of Steam Hardware Survey (opens in new tab) has updated results for November 2022. There are some interesting pieces of information that can be extracted from the data. Not only is there a new top desktop card, (opens in new tab), but this is the first time this has happened in a long time. Of course, caveats apply. Elsewhere, integrated GPUs from Intel and AMD are climbing the ranks, while more gamers than ever are using Linux.
Geforce GTX 1650 (opens in new tab) It currently tops the GPU Popularity Contest. The low-end Turing card in 2019 climbed 0.66% month-on-month to climb to the top of the graphics card rankings with his 6.27% share of gamers. On the other hand, the GTX 1060, the former leader, fell 1.85% to 5.77%. The 1060 was launched in his 2016 and has been reigning since January 2018. Pascal cards are popular for their price/performance ratio and relatively low power consumption.
Of course, there are a lot of disclaimers that have to be thrown out. First, these are some big swings, and we suspect that Valve may have changed how they sampled, or got a very different sampling pattern. Second, the numbers for certain GPUs are combined while others are not. For example, the Steam hardware survey combined numbers for his 3GB and 6GB variants of the card with those for mobile and desktop variants. This applies to GTX 1650, including GDDR5 and GDDR6 variants, mobile and desktop versions.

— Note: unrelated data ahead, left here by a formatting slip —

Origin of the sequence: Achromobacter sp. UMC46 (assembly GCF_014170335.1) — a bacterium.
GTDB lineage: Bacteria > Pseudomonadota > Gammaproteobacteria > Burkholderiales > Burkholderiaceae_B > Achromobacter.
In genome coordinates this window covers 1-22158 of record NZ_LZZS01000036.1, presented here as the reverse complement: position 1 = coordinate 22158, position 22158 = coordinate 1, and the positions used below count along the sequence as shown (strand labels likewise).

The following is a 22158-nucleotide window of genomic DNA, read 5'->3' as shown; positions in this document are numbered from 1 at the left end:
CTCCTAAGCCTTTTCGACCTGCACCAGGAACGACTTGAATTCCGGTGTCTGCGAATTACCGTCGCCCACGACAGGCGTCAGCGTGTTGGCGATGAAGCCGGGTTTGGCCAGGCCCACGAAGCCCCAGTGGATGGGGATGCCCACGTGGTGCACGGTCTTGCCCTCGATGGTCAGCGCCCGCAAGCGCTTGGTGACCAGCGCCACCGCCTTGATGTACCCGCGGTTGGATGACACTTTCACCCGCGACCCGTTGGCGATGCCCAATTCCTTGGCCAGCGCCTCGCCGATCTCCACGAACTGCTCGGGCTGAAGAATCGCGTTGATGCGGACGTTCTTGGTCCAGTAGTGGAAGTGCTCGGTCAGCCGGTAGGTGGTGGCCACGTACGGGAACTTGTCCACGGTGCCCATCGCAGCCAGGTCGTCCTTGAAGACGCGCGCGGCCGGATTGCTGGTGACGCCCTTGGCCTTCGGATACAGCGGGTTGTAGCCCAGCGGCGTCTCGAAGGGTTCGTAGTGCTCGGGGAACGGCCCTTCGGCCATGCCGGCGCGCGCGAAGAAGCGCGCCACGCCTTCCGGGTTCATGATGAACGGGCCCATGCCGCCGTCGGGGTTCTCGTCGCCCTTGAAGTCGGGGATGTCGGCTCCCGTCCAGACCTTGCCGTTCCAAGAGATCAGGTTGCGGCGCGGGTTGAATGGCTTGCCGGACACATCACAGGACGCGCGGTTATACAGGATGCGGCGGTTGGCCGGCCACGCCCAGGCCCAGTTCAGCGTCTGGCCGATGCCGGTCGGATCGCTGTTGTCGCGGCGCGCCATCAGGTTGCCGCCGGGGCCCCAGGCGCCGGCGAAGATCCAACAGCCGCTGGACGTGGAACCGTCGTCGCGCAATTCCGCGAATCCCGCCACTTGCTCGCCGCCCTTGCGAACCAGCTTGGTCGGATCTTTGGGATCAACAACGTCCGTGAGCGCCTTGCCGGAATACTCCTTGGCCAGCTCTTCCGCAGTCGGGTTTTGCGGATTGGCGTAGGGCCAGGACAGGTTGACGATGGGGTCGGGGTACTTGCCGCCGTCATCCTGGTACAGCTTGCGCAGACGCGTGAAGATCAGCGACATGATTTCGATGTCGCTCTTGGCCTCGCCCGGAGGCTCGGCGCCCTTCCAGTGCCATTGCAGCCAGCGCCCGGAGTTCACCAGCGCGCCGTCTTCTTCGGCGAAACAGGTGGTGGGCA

Grouping the same entries, technically the RTX 3060 comes out on top. Desktop cards accounted for 3.41% and laptop versions accounted for a further 4.63% for a total of 8.04%. Still, ignoring the nitty-gritty details, it’s been a long time since we’ve seen another GPU at the top of our list.
The once top contender, the RTX 2060, also saw a significant drop in popularity at 1.46%, with 4.46% of respondents having one in their rig. Again, that’s a pretty big shift for his nearly four-year-old GPU in his month. In fact, many of the top 20 GPUs show fairly large fluctuations from month to month, so Valve’s sampling method is likely the culprit. Maybe you updated it to be more accurate. There is only hope.
As usual, the top 20 cards are in the serious Nvidia heavy zone, with only AMD’s Radeon Graphics integrated chip coming in at number 13. Intel has announced an integrated GPU, the Iris Xe used in its 11th and 12th generation chips, and the UHD graphics introduced in his Kaby Lake Refresh in 2017.
The only true top end card (opens in new tab) Top 20 is RTX 3080 (opens in new tab), there was a slight increase in 1.84% of survey respondents. AMD RX 580 (opens in new tab) It is located at number 21 just in front of the integrated Vega 8 GPU. The latest cards from all manufacturers (RTX 4090, RTX 4080, and Intel Arc A770/A750) are nowhere to be seen, but it’s usually months before newcomers show up.
When it comes to CPUs, Intel still reigns supreme with 67.1% of users, which is down almost 4% from its peak in October. AMD captured all of its market share, rising to 32.87%. The most common Intel processor speeds range from 2.3 to 2.69 GHz, suggesting laptops. (opens in new tab)AMD saw the largest cohort running CPUs between 3.3 and 3.69 GHz.
Apple Silicon chips take over from Intel for the first time in Mac Land, with Arm-based CPUs surpassing 50% on a 1.04% jump.Linux games are also becoming more popular, perhaps thanks to Steam Deck (opens in new tab), an increase of 0.16% means that 1.44% of the gamers who responded are using an open source OS. The most popular distro is Ubuntu, but Arch Linux, on which SteamOS is built, is his second.
Overall, there are some interesting changes, but Valve’s statistical methods remain ambiguous at best. Because there is no explanation of how the data is collected (e.g. some suspect that “new” or “changed” hardware is sampled more often than existing hardware) , we can only present results as-is. thing.